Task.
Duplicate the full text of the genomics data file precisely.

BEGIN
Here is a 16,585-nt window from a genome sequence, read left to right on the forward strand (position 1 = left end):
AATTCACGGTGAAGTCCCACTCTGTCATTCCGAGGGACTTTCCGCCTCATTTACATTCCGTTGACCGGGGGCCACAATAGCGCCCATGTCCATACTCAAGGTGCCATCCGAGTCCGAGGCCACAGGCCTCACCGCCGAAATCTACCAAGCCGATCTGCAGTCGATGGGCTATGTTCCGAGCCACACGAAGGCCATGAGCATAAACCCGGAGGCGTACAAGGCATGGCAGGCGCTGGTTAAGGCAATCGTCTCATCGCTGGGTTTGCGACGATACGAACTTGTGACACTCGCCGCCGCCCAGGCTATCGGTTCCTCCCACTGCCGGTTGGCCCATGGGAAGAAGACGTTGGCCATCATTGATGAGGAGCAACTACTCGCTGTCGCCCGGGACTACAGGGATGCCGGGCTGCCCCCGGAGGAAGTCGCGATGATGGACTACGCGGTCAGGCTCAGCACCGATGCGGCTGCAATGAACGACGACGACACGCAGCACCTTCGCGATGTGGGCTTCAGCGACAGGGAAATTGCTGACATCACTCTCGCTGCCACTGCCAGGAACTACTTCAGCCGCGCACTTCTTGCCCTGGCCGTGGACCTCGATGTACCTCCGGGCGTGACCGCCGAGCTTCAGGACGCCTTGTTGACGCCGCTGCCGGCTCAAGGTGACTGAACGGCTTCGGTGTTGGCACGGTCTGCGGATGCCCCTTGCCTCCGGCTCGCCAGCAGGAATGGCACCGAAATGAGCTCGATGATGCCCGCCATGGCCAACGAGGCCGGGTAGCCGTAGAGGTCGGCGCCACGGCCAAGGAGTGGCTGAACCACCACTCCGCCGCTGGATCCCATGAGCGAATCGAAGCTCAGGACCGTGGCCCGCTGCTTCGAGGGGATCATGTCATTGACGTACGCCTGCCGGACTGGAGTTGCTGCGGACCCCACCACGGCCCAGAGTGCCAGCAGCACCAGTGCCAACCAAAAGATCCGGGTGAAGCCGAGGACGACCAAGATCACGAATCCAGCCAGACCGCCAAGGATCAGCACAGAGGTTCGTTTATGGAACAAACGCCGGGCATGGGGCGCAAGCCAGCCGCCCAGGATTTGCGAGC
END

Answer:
Here is a 16,585-nt window from a genome sequence, read left to right on the forward strand (position 1 = left end):
AATTCACGGTGAAGTCCCACTCTGTCATTCCGAGGGACTTTCCGCCTCATTTACATTCCGTTGACCGGGGGCCACAATAGCGCCCATGTCCATACTCAAGGTGCCATCCGAGTCCGAGGCCACAGGCCTCACCGCCGAAATCTACCAAGCCGATCTGCAGTCGATGGGCTATGTTCCGAGCCACACGAAGGCCATGAGCATAAACCCGGAGGCGTACAAGGCATGGCAGGCGCTGGTTAAGGCAATCGTCTCATCGCTGGGTTTGCGACGATACGAACTTGTGACACTCGCCGCCGCCCAGGCTATCGGTTCCTCCCACTGCCGGTTGGCCCATGGGAAGAAGACGTTGGCCATCATTGATGAGGAGCAACTACTCGCTGTCGCCCGGGACTACAGGGATGCCGGGCTGCCCCCGGAGGAAGTCGCGATGATGGACTACGCGGTCAGGCTCAGCACCGATGCGGCTGCAATGAACGACGACGACACGCAGCACCTTCGCGATGTGGGCTTCAGCGACAGGGAAATTGCTGACATCACTCTCGCTGCCACTGCCAGGAACTACTTCAGCCGCGCACTTCTTGCCCTGGCCGTGGACCTCGATGTACCTCCGGGCGTGACCGCCGAGCTTCAGGACGCCTTGTTGACGCCGCTGCCGGCTCAAGGTGACTGAACGGCTTCGGTGTTGGCACGGTCTGCGGATGCCCCTTGCCTCCGGCTCGCCAGCAGGAATGGCACCGAAATGAGCTCGATGATGCCCGCCATGGCCAACGAGGCCGGGTAGCCGTAGAGGTCGGCGCCACGGCCAAGGAGTGGCTGAACCACCACTCCGCCGCTGGATCCCATGAGCGAATCGAAGCTCAGGACCGTGGCCCGCTGCTTCGAGGGGATCATGTCATTGACGTACGCCTGCCGGACTGGAGTTGCTGCGGACCCCACCACGGCCCAGAGTGCCAGCAGCACCAGTGCCAACCAAAAGATCCGGGTGAAGCCGAGGACGACCAAGATCACGAATCCAGCCAGACCGCCAAGGATCAGCACAGAGGTTCGTTTATGGAACAAACGCCGGGCATGGGGCGCAAGCCAGCCGCCCAGGATTTGCGAGC